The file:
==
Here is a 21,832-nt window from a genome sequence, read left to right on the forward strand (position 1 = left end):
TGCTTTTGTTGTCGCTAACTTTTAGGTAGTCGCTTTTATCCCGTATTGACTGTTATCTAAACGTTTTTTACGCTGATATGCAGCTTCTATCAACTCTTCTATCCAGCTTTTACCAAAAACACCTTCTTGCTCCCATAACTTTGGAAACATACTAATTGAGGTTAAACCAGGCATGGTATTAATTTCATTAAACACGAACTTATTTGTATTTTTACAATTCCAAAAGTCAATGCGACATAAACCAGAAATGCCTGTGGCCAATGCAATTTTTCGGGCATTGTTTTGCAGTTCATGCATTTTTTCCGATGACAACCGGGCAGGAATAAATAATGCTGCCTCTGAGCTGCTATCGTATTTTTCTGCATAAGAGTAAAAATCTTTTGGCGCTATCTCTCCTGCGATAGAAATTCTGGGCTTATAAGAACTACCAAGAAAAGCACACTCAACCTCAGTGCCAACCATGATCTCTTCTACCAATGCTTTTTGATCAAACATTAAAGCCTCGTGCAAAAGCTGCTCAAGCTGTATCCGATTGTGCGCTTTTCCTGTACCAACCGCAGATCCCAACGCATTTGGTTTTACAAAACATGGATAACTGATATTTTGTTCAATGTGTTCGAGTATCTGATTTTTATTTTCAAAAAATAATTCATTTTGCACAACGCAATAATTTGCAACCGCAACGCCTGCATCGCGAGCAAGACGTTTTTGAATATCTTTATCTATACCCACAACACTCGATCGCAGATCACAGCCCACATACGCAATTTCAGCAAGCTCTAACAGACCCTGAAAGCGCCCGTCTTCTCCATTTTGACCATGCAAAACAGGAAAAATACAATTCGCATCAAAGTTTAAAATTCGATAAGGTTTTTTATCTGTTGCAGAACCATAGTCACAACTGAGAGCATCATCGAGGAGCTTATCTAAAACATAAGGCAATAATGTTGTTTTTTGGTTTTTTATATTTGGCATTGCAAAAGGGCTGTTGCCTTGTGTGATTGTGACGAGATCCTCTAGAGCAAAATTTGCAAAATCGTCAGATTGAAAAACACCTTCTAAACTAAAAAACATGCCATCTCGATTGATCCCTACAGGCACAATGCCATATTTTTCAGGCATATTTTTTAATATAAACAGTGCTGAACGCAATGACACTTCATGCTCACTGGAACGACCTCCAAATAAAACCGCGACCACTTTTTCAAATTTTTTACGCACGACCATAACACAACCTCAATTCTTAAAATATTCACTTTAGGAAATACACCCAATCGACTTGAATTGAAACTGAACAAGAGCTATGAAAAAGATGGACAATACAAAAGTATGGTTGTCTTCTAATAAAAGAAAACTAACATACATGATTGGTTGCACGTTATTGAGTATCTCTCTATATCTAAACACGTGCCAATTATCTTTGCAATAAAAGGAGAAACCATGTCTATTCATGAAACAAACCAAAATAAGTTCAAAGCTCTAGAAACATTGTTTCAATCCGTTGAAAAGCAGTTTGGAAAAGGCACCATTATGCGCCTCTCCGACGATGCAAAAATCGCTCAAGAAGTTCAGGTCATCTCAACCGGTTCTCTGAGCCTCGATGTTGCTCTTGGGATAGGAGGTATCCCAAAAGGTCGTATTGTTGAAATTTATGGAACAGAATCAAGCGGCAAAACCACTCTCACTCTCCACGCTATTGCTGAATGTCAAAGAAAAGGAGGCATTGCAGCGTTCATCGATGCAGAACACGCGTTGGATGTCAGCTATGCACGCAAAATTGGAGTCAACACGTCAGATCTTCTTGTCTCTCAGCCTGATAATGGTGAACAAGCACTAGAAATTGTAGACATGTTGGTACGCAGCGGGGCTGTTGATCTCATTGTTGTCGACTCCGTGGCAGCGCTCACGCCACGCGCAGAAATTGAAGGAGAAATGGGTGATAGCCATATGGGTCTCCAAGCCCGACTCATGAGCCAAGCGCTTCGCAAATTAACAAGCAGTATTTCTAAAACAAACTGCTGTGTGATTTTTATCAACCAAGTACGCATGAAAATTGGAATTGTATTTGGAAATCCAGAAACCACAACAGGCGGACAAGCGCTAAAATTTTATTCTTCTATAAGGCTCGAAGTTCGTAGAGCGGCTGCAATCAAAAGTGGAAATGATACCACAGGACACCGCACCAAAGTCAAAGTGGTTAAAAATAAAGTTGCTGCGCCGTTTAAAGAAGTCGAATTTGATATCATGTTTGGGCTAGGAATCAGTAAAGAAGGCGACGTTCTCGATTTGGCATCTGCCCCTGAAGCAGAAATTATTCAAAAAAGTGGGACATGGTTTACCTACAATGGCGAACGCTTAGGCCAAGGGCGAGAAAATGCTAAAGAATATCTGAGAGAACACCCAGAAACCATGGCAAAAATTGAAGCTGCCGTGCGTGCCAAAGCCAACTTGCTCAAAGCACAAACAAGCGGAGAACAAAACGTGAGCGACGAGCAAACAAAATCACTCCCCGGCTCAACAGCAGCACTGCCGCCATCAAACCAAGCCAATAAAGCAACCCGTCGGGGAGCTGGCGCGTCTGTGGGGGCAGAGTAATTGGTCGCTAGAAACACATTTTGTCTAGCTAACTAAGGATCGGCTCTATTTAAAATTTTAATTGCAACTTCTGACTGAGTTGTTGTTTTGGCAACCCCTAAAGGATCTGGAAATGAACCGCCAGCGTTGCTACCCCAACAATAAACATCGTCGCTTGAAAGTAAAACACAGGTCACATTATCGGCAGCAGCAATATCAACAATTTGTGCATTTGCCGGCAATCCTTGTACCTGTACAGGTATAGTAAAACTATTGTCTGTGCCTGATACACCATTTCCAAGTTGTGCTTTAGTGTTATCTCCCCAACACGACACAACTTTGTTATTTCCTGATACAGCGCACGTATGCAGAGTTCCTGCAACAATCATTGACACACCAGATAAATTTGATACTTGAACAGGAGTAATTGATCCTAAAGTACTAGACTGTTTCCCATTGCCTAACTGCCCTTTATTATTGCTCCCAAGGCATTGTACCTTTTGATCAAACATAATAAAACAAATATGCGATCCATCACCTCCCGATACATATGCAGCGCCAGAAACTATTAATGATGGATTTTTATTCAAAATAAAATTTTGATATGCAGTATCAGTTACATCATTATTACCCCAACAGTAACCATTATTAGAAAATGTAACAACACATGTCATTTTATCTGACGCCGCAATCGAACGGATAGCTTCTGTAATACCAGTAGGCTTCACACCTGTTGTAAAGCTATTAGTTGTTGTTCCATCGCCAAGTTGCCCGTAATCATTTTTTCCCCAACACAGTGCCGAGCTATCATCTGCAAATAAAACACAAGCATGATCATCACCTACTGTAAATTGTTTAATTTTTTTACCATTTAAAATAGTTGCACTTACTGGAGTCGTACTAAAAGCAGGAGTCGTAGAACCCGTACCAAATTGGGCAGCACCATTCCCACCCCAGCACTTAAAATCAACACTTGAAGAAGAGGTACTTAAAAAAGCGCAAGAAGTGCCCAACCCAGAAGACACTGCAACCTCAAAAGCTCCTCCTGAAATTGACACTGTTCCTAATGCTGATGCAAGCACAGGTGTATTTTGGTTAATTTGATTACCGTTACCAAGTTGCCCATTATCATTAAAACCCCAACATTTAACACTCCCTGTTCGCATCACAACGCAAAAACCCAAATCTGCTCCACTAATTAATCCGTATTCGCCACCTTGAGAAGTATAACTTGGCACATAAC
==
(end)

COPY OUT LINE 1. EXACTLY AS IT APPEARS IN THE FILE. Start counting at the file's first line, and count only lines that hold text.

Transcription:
Here is a 21,832-nt window from a genome sequence, read left to right on the forward strand (position 1 = left end):